“Luria has been stressing her promise to work across party lines to get things done in Congress, and has criticized Taylor for voting to repeal the Affordable Care Act and failing to provide affordable coverage for people with pre-existing medical conditions,” McGlennon said. “Taylor has stressed his support for tax cuts, and has run ads warning voters against Luria because, he says, she will take her orders from Nancy Pelosi.”

During Luria and Taylor’s first debate Oct. 23, Taylor emphasized his follow-through on campaign promises, including rebuilding the military, protecting veterans, cutting taxes and repealing the Affordable Care Act. Though it largely benefited business and the upper class, Taylor argued that last year’s Republican-led tax overhaul was beneficial. The average tax cut middle class Americans received was $688. He noted that being raised by a single mother on modest income taught him the true value of this amount of money.

“I can tell you right now that $688 could be the difference between the lights going on or off,” Taylor said, according to the Daily Press. “Nine out of [10] people in this district have seen more money in their own pockets … I know the benefit of that tax reform here and I’m proud I supported it.”

Taylor has also received backlash and become the subject of an investigation for illegal campaign tactics. In August, his staff had gathered signatures for a third-party candidate, Shaun Brown, to be added to the ballot. This would have split the Democratic vote in November. However, a judge ruled that while gathering signatures for another candidate is legal, forging them is not, and many of the signatures collected were proven to be forgeries.

McGlennon explained that while Taylor had momentum in the beginning of his campaign, this scandal has slowed him down and created a much closer race.

“Taylor got off to a good start to his first term in 2017, holding a well-publicized town hall where he faced angry voters but got good marks for listening to opponents of President Trump,” McGlennon said. “He did try to separate himself from Trump on some issues, but as the term has worn on, he has been more defensive. In June, a group of his paid staff were charged with falsifying petitions trying to get his 2016 Democratic opponent on the ballot as an independent in an effort to split the Democratic vote. A special prosecutor has been appointed and a judge ordered the candidate off the ballot, saying that the case was clear-cut attempted fraud.”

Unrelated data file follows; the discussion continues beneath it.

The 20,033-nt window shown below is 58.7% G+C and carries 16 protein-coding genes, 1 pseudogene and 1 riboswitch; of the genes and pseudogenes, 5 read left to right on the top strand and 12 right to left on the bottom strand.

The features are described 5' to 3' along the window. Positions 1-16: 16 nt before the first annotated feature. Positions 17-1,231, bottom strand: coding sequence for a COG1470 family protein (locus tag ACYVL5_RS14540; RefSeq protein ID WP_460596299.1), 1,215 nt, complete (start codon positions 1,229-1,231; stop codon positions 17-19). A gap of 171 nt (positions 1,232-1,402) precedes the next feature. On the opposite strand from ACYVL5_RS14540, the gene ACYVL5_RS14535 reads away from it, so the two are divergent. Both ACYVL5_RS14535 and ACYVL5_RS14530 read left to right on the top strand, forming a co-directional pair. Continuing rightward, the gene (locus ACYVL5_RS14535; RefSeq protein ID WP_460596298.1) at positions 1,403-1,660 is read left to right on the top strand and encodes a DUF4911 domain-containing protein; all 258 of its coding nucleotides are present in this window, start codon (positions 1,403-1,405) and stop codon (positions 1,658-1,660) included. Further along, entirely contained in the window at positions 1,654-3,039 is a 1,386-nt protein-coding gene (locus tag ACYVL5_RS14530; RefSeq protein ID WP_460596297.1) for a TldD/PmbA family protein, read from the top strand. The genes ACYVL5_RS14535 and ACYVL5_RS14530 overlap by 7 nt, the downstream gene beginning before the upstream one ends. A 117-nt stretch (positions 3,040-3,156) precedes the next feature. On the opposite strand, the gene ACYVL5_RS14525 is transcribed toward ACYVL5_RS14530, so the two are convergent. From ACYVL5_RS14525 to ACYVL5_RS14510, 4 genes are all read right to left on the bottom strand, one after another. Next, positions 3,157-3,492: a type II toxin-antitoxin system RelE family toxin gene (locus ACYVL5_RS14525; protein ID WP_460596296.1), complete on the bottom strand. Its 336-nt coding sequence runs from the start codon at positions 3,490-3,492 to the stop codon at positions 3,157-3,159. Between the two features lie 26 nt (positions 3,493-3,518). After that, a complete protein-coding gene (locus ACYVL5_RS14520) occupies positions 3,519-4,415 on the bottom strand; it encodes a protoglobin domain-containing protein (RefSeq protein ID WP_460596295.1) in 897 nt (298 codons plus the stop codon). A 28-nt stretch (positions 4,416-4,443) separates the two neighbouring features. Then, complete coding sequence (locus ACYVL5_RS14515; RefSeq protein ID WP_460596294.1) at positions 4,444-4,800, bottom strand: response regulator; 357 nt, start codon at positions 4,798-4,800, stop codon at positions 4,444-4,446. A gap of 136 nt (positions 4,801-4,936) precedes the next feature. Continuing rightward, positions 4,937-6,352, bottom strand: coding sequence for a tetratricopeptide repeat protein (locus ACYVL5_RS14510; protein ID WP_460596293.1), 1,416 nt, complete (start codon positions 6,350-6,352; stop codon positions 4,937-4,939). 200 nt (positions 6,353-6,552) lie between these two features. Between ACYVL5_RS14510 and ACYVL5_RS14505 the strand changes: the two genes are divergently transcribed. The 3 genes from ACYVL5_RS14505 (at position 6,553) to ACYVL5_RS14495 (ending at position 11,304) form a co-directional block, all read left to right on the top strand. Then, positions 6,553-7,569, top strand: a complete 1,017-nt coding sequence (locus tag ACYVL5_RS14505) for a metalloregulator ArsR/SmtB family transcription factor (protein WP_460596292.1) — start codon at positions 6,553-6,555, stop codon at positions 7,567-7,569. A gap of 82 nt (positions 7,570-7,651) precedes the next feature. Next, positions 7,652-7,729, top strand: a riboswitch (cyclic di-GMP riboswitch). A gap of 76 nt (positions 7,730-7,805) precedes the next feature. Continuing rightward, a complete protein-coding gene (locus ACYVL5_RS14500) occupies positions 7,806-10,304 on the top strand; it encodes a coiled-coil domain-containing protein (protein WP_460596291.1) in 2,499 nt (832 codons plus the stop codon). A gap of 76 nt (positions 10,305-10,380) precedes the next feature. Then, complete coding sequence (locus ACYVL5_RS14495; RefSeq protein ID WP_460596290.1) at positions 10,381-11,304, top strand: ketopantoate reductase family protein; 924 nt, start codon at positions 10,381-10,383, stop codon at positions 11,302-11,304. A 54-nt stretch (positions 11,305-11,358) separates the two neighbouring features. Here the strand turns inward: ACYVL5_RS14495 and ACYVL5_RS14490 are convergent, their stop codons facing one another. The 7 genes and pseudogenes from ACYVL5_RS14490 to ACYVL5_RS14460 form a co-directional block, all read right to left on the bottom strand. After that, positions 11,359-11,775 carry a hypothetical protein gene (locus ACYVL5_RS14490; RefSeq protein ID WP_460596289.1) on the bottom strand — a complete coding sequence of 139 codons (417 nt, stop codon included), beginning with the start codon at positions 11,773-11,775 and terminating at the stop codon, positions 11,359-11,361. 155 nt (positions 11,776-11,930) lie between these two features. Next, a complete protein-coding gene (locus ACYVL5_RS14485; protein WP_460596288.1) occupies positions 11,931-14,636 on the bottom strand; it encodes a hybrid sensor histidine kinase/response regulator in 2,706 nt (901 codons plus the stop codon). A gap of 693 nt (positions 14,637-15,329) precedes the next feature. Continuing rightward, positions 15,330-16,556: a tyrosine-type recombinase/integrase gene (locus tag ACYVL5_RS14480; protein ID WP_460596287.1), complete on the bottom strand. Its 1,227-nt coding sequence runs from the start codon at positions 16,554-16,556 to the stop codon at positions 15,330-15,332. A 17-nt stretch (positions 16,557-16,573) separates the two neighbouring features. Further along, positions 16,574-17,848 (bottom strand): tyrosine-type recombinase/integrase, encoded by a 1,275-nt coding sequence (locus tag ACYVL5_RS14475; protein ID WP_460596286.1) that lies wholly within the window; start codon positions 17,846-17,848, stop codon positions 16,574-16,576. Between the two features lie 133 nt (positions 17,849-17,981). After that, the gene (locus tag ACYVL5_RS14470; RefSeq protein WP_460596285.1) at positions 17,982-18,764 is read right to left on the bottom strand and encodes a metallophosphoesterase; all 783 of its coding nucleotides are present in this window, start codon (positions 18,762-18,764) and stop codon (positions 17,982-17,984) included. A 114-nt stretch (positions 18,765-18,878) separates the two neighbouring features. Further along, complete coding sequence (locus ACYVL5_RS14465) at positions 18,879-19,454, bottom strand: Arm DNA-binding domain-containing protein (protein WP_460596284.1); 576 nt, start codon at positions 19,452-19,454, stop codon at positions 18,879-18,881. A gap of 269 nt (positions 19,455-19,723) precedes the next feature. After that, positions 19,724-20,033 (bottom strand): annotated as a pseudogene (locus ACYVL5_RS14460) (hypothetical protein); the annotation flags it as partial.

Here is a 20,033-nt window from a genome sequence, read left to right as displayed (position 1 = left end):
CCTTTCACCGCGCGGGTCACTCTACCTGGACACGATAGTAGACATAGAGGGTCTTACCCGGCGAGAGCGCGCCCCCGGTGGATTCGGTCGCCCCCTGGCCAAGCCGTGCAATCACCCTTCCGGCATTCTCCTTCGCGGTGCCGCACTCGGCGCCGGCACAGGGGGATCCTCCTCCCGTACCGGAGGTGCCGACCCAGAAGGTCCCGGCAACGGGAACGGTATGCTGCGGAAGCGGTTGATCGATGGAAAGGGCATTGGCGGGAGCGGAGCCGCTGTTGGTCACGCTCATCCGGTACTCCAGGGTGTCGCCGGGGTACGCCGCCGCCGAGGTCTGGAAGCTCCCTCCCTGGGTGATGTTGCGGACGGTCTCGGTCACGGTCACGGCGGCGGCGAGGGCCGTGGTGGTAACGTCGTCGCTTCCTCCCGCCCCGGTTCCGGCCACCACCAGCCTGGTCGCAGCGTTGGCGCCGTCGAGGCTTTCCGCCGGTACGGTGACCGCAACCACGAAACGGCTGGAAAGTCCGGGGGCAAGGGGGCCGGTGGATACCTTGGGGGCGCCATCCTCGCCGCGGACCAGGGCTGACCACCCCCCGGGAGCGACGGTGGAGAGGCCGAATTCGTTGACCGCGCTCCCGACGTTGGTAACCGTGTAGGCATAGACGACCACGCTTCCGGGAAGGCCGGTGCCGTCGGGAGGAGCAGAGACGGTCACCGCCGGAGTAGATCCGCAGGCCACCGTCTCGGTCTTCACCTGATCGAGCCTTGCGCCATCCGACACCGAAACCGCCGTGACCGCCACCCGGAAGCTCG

Taylor reacted to this scandal by firing his campaign consultant Rob Catron and threatening legal action against the Democratic Congressional Campaign Committee for airing attack ads framing him as a criminal, insisting his campaign has a “zero-tolerance policy for inappropriate activities.”

Luria’s odds have been vastly improved in this election as a result. She has positioned herself as a better alternative to Taylor and encouraged young people especially to vote for her to represent their interests.

“When I look at young people and their futures and their opportunities I think you need to look at a candidate who really cares about the future of our country,” Luria said. “I think it’s a clear choice between the things that I stand for and the things that my opponent has said that he stands for by his votes while he’s been in Congress.”

“When I look at young people and their futures and their opportunities I think you need to look at a candidate who really cares about the future of our country,” Luria said. “I think it’s a clear choice between the things that I stand for and the things that my opponent has said that he stands for by his votes while he’s been in Congress.”

However, policy positions are not everything in this race — voter turnout, especially for young people, could be the deciding factor. McGlennon said he encourages every student to get out and vote if they hope to influence the outcome of the election.

“Voting rates for young people lag behind those of older voters, so guess who elected officials listen to,” McGlennon said. “In midterms especially, voter turnout is lower so every vote matters more.”